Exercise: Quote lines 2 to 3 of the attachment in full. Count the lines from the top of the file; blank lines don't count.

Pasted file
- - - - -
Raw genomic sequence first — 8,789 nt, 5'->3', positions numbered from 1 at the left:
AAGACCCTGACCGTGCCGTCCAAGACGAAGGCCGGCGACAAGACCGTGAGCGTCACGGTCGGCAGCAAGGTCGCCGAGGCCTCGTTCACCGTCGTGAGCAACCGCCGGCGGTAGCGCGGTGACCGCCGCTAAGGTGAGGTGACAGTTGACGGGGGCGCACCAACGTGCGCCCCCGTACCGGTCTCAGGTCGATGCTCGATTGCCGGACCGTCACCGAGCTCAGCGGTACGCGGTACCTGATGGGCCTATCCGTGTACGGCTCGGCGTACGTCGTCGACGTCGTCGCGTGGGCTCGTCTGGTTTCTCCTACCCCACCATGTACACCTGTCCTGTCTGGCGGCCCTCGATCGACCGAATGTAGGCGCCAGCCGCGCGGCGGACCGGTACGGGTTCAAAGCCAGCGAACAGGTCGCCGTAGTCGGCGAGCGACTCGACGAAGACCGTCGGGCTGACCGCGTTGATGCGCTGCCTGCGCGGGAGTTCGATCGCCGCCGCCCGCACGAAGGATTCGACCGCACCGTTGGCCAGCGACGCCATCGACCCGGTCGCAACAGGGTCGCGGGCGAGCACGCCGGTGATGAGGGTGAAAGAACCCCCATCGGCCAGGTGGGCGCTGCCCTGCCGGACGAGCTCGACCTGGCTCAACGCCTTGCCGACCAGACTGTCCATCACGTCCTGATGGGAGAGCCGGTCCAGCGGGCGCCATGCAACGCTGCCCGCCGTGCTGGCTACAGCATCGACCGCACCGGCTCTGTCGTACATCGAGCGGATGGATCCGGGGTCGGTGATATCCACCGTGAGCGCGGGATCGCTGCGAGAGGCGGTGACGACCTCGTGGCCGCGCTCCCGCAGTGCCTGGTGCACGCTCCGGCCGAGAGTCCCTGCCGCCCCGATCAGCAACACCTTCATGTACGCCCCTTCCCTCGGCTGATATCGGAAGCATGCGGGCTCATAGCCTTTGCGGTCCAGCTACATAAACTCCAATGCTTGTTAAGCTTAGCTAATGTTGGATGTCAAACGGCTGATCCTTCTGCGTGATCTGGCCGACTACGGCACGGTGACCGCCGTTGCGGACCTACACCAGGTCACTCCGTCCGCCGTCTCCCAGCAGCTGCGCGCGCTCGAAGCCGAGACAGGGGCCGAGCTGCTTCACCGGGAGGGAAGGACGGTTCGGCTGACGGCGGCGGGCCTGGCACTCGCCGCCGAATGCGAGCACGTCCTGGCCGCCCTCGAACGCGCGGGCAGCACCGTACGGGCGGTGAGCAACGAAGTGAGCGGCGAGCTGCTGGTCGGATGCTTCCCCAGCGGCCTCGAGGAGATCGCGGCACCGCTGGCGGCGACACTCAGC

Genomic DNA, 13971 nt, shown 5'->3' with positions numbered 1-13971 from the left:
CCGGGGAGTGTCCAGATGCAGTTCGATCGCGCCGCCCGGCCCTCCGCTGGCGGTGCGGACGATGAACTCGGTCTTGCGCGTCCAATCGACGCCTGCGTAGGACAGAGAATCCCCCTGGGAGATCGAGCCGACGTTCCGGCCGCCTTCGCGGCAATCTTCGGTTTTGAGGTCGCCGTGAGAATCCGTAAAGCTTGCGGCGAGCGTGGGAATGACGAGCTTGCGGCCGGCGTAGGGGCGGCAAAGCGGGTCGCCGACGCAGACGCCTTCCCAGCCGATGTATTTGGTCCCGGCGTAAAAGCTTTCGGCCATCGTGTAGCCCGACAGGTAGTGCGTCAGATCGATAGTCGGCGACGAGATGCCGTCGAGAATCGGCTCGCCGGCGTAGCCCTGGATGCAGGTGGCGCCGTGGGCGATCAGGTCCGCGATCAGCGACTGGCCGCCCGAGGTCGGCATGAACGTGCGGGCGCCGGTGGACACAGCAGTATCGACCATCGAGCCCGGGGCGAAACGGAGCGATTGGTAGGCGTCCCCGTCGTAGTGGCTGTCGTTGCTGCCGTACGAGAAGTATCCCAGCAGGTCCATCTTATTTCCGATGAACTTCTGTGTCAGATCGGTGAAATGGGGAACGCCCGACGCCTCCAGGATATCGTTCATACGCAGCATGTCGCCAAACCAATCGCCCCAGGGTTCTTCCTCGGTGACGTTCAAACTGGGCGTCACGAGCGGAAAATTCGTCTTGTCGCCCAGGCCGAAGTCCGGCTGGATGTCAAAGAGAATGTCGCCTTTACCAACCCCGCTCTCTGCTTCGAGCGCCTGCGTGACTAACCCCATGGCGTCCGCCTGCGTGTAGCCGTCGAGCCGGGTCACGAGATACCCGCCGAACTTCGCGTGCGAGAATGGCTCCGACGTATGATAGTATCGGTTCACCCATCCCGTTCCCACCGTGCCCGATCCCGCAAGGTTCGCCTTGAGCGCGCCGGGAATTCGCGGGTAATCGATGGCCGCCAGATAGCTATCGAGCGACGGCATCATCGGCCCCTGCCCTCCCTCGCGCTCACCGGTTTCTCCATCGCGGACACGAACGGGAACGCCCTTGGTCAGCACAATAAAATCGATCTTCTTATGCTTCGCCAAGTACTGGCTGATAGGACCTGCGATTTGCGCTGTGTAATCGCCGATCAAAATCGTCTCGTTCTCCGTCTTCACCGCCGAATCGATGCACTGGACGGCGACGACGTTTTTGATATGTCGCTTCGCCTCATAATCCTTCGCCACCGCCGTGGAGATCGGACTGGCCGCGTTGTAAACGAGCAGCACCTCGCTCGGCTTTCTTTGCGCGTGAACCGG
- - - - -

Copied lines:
AAGACCCTGACCGTGCCGTCCAAGACGAAGGCCGGCGACAAGACCGTGAGCGTCACGGTCGGCAGCAAGGTCGCCGAGGCCTCGTTCACCGTCGTGAGCAACCGCCGGCGGTAGCGCGGTGACCGCCGCTAAGGTGAGGTGACAGTTGACGGGGGCGCACCAACGTGCGCCCCCGTACCGGTCTCAGGTCGATGCTCGATTGCCGGACCGTCACCGAGCTCAGCGGTACGCGGTACCTGATGGGCCTATCCGTGTACGGCTCGGCGTACGTCGTCGACGTCGTCGCGTGGGCTCGTCTGGTTTCTCCTACCCCACCATGTACACCTGTCCTGTCTGGCGGCCCTCGATCGACCGAATGTAGGCGCCAGCCGCGCGGCGGACCGGTACGGGTTCAAAGCCAGCGAACAGGTCGCCGTAGTCGGCGAGCGACTCGACGAAGACCGTCGGGCTGACCGCGTTGATGCGCTGCCTGCGCGGGAGTTCGATCGCCGCCGCCCGCACGAAGGATTCGACCGCACCGTTGGCCAGCGACGCCATCGACCCGGTCGCAACAGGGTCGCGGGCGAGCACGCCGGTGATGAGGGTGAAAGAACCCCCATCGGCCAGGTGGGCGCTGCCCTGCCGGACGAGCTCGACCTGGCTCAACGCCTTGCCGACCAGACTGTCCATCACGTCCTGATGGGAGAGCCGGTCCAGCGGGCGCCATGCAACGCTGCCCGCCGTGCTGGCTACAGCATCGACCGCACCGGCTCTGTCGTACATCGAGCGGATGGATCCGGGGTCGGTGATATCCACCGTGAGCGCGGGATCGCTGCGAGAGGCGGTGACGACCTCGTGGCCGCGCTCCCGCAGTGCCTGGTGCACGCTCCGGCCGAGAGTCCCTGCCGCCCCGATCAGCAACACCTTCATGTACGCCCCTTCCCTCGGCTGATATCGGAAGCATGCGGGCTCATAGCCTTTGCGGTCCAGCTACATAAACTCCAATGCTTGTTAAGCTTAGCTAATGTTGGATGTCAAACGGCTGATCCTTCTGCGTGATCTGGCCGACTACGGCACGGTGACCGCCGTTGCGGACCTACACCAGGTCACTCCGTCCGCCGTCTCCCAGCAGCTGCGCGCGCTCGAAGCCGAGACAGGGGCCGAGCTGCTTCACCGGGAGGGAAGGACGGTTCGGCTGACGGCGGCGGGCCTGGCACTCGCCGCCGAATGCGAGCACGTCCTGGCCGCCCTCGAACGCGCGGGCAGCACCGTACGGGCGGTGAGCAACGAAGTGAGCGGCGAGCTGCTGGTCGGATGCTTCCCCAGCGGCCTCGAGGAGATCGCGGCACCGCTGGCGGCGACACTCAGC

Genomic DNA, 13971 nt, shown 5'->3' with positions numbered 1-13971 from the left: